I’m working on my next project which is a systematic assessment and the relationship of all the Mormon scriptures on warfare. On occasion I found something that expresses an idea that I have previously expressed. This has happened in the past with both preemptive war and strategy. I like to share them because it’s a good way to highlight what I’m reading and thinking as I’m reading. Also because it’s a good boost to know that my analysis and instincts are so keen that I find them repeated in previously unread texts!! Those texts are often seminal works in the field and yet you get them in plain language and for free from your humble blogger.
Here are the newest comparisons. I wrote this back in 2011 (based on a draft written in 2009!! I had the danger of nuclear weapons and the need for preemptive war when I wrote point #5):
“It is difficult to justify offensive action based on possible future events or latent evil,”
Micheal Walzer wrote:
We can make only short-term predictions, and we have no way that even mimics mathematics of comparing the costs of fighting to the costs of not fighting, since [the first] set of costs is necessarily speculative,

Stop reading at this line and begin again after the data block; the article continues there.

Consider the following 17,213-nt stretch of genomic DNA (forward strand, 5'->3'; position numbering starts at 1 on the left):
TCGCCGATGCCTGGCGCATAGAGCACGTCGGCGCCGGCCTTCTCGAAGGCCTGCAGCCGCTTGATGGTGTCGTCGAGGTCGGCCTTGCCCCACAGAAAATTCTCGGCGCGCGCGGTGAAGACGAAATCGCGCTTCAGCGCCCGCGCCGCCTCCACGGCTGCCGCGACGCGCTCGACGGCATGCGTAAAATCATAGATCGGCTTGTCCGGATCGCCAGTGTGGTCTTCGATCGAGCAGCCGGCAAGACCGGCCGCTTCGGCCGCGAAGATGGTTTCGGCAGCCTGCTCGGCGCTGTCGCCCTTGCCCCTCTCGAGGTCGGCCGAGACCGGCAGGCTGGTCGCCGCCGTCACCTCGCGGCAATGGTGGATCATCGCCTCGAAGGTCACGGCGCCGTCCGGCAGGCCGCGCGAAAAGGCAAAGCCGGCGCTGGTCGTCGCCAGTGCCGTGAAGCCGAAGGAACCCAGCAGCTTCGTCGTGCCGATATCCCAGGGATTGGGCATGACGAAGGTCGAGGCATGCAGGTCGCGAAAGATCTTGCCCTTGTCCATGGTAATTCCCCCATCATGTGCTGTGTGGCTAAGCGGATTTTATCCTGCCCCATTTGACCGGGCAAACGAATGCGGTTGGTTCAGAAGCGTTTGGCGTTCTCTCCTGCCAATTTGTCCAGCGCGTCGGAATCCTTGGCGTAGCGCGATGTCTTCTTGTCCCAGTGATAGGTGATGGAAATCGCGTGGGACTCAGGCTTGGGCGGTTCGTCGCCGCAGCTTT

Both examples explain how the argument for war is tough because it’s based on possible events or just speculative.
In my seven-part series on preemptive war one of the major lessons regarded the benefits of choosing the time and place of the battle instead of having the enemy seize the initiative and bring the battle to you. This is one of several times I make the point:
Just as the people of Zeniff likely learned, it was better and less bloody to fight a battle at a time and place of their choosing, then having to hastily form their own army (Alma 16:3), and then later fight at a disadvantage.
Again, Michael Walzer wrote in the anticipation spectrum about the difference between preventive and preemptive war. He wrote a nation must show:
A manifest intent to injure, a degree of active preparation that makes that intent a positive danger, and a general situation in which waiting, or doing anything other than fighting, greatly magnifies that risk.
The key point of similarity is that waiting to fight is too great of a danger and thus a nation must attack.
I hope you enjoy the same insights each said in two
different ways. Who do you think said it better? I appreciate the chance to
read these great texts and that my ideas often match them so well. I’ve got
more research coming and I hope to share it with you soon.
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 Morgan Deane, “Offensive Warfare and a Defense of the Bush Doctrine’ in War and Peace: Mormon Perspectives on War, (Greg Kofford Books, 2012) 38.
 Michael Walzer, Just and Unjust Wars: A Moral Argument with Historical Illustrations, (Basic Books, 1977) xvi.
 Walzer, Just and Unjust Wars, 81.